And now for the lighter side. As I alluded to previously, Judge Sparks’ judgement is full of all kinds of funny lines. If this whole judging thing ever gets old to him, he’s got a career in comedy.
Judge Sparks wastes no time getting into the humor (and a little jab), and offers this in his background on the case:
The practice of law is often dry, and it is the rare case that presents an issue of genuine interest to the public. This is just such a case, however. Dealing as it does with constitutional challenges to the Texas Alcoholic Beverage Code, it is anything but “dry”and this Court wouldnever be so foolish as to question the sincerity of Texans’ interest in beer.
Given this obvious public interest, it is both surprising, and unfortunate for proponents of the Alcoholic Beverage Code, that the State of Texas does not appear to have taken as much of an interest in this case as it might have.
Judge Sparks did limit comedy to his commentary, and titled one section of his Judgement as:
2. Beers and Liquors and Wines, Oh My!
On the defense’s argument that The Texas Alcoholic Beverage Code is constitution because it is the Texas Alcohol Beverage Code:
In a remarkable (though logically dubious) demonstration of circular reasoninga tactic it repeats throughout its briefing, and which it echoed in open court TABC attempts to defend the constitutional legitimacy of the Code through an appeal to the statutory authority of the Code itself.
On the idea that the state should have the authority to define words however the legislature sees fit (and in what can only be seen as a tip of the hat to Freetail Brewing Co… right?):
Second, TABC’s argument, combined with artful legislative drafting, could be used to justify any restriction on commercial speech. For instance, Texas would likely face no (legal) obstacle if it wished to pass a law defining the word “milk” to mean “a nocturnal flying mammal that eatsinsects and employs echolocation.” Under TABC’s logic, Texas would then be authorized not only to prohibit use of the word “milk” by producers of a certain liquid dairy product, but also to require Austin promoters to advertise the famous annual “Milk Festival” on the Congress Avenue bridge. Regardless of one’s feelings about milk or bats, this result is inconsistent with the guarantees of the First Amendment.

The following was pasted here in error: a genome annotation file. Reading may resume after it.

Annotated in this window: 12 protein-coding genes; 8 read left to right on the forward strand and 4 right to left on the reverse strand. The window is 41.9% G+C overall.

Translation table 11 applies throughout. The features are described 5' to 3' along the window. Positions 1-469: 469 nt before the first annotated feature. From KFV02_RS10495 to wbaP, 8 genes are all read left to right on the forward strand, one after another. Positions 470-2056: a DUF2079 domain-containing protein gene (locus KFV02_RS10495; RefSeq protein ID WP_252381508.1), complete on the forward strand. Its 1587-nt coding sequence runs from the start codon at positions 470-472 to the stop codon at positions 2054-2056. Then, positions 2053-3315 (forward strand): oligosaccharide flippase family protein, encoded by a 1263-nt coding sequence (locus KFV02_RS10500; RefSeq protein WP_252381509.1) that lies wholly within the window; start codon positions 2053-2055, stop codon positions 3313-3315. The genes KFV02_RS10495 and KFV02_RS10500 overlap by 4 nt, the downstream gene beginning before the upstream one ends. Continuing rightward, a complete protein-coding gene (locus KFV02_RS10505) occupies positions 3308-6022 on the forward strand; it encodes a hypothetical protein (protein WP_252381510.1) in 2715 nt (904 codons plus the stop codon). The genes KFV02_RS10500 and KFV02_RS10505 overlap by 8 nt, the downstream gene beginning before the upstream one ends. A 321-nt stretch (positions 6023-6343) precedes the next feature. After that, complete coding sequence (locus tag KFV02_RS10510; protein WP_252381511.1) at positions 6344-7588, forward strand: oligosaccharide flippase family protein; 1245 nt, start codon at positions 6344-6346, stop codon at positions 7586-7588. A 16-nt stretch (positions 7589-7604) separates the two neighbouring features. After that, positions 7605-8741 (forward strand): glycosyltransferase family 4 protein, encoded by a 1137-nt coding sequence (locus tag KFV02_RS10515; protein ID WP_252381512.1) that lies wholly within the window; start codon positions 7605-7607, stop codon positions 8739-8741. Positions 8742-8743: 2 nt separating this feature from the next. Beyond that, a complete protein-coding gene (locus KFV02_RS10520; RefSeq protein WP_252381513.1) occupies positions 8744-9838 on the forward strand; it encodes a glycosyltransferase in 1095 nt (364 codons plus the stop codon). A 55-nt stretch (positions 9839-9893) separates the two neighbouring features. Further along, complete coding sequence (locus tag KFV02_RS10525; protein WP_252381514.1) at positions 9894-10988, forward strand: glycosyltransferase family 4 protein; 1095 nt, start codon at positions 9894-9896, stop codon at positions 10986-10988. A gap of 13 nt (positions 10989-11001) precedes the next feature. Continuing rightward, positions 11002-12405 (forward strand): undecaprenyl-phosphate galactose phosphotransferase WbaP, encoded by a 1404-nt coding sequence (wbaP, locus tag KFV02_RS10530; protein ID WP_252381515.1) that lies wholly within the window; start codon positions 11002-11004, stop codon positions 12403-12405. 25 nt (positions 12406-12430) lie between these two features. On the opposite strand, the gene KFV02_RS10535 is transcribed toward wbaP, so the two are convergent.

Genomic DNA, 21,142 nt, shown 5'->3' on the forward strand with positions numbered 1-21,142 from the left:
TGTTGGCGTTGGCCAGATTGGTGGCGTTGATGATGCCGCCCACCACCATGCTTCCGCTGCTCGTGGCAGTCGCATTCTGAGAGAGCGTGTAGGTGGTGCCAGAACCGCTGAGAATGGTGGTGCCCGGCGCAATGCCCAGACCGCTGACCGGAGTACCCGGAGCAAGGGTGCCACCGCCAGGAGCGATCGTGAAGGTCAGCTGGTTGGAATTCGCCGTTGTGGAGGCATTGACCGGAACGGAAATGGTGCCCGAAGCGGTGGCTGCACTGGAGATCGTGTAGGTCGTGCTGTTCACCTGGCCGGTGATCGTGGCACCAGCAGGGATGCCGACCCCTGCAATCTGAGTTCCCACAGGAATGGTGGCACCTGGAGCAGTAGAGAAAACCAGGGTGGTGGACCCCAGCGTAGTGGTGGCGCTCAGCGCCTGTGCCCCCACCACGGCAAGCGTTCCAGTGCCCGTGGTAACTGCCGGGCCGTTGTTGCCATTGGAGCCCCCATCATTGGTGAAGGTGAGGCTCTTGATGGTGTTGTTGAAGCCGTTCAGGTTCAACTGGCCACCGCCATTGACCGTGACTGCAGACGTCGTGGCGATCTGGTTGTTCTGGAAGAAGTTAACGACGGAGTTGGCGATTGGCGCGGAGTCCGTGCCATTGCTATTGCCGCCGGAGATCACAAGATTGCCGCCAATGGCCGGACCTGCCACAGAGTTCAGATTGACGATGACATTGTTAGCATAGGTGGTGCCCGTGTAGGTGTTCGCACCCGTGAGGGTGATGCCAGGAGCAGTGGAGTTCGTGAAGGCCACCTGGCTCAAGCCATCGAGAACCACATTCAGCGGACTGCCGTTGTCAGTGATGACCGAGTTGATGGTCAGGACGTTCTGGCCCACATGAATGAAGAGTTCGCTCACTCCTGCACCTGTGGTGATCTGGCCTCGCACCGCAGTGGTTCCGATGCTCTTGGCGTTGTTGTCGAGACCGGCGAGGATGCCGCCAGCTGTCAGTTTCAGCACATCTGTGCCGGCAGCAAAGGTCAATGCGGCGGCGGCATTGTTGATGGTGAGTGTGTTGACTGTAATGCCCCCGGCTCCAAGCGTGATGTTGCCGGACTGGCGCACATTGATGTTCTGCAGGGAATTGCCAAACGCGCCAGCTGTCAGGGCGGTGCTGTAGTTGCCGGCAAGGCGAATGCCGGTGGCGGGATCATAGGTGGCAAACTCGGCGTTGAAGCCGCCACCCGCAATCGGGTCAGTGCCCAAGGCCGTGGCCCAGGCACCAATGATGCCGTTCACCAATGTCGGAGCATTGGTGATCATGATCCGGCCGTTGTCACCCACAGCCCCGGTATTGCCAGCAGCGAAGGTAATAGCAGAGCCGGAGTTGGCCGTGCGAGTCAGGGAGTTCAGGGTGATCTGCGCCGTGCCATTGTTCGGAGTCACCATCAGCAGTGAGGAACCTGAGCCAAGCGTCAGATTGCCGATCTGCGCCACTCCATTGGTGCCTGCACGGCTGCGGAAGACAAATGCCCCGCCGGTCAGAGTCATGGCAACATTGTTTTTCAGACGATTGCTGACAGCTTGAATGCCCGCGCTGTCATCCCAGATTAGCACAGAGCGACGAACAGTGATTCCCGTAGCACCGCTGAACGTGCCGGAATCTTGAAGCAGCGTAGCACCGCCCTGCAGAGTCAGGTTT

This one isn’t so humorous as it is an insight into the larger issue that I have dealt with extensively: the restrictions of brewpubs to sell their beer to distributors or retailers for resale based on 3-tier arguments. Judge Sparks questions whether or not the concerns purported by the WBDT as reasons for not letting brewpubs sell their beer to distributors and retailers is a valid one.
Although unquestionablytrue whenthe Code was first written, andthe evils oforganized crime’s involvement in the alcoholic beverage industry were both immediate and substantial, it is less clear that vertical integration of the alcoholic beverage industry still poses a grave threat to Texas’s interests. In any case, in light of wineries’ exemption from these regulations, this purported interest is suspect.